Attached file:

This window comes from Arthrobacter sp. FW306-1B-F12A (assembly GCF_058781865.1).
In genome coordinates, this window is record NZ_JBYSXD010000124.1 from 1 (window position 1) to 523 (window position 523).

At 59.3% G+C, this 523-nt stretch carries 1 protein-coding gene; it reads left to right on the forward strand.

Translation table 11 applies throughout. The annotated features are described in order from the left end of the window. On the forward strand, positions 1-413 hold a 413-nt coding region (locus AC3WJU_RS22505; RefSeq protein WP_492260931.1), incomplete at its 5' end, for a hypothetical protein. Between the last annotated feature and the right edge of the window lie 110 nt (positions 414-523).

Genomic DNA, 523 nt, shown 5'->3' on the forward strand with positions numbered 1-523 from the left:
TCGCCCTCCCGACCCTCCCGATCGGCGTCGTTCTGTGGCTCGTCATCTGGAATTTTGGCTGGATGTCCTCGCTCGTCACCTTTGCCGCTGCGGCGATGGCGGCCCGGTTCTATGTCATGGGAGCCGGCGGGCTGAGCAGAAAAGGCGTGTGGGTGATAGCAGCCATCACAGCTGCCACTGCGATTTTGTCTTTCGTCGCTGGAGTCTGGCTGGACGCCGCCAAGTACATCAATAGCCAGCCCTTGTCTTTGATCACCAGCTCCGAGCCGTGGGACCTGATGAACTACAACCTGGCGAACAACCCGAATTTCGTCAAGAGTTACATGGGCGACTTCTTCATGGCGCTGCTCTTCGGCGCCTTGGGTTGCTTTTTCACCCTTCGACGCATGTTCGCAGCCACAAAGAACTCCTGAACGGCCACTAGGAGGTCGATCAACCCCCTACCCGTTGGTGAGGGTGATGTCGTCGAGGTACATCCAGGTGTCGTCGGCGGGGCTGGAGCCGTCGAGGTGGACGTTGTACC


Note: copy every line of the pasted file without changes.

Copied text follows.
This window comes from Arthrobacter sp. FW306-1B-F12A (assembly GCF_058781865.1).
In genome coordinates, this window is record NZ_JBYSXD010000124.1 from 1 (window position 1) to 523 (window position 523).

At 59.3% G+C, this 523-nt stretch carries 1 protein-coding gene; it reads left to right on the forward strand.

Translation table 11 applies throughout. The annotated features are described in order from the left end of the window. On the forward strand, positions 1-413 hold a 413-nt coding region (locus AC3WJU_RS22505; RefSeq protein WP_492260931.1), incomplete at its 5' end, for a hypothetical protein. Between the last annotated feature and the right edge of the window lie 110 nt (positions 414-523).

Genomic DNA, 523 nt, shown 5'->3' on the forward strand with positions numbered 1-523 from the left:
TCGCCCTCCCGACCCTCCCGATCGGCGTCGTTCTGTGGCTCGTCATCTGGAATTTTGGCTGGATGTCCTCGCTCGTCACCTTTGCCGCTGCGGCGATGGCGGCCCGGTTCTATGTCATGGGAGCCGGCGGGCTGAGCAGAAAAGGCGTGTGGGTGATAGCAGCCATCACAGCTGCCACTGCGATTTTGTCTTTCGTCGCTGGAGTCTGGCTGGACGCCGCCAAGTACATCAATAGCCAGCCCTTGTCTTTGATCACCAGCTCCGAGCCGTGGGACCTGATGAACTACAACCTGGCGAACAACCCGAATTTCGTCAAGAGTTACATGGGCGACTTCTTCATGGCGCTGCTCTTCGGCGCCTTGGGTTGCTTTTTCACCCTTCGACGCATGTTCGCAGCCACAAAGAACTCCTGAACGGCCACTAGGAGGTCGATCAACCCCCTACCCGTTGGTGAGGGTGATGTCGTCGAGGTACATCCAGGTGTCGTCGGCGGGGCTGGAGCCGTCGAGGTGGACGTTGTACC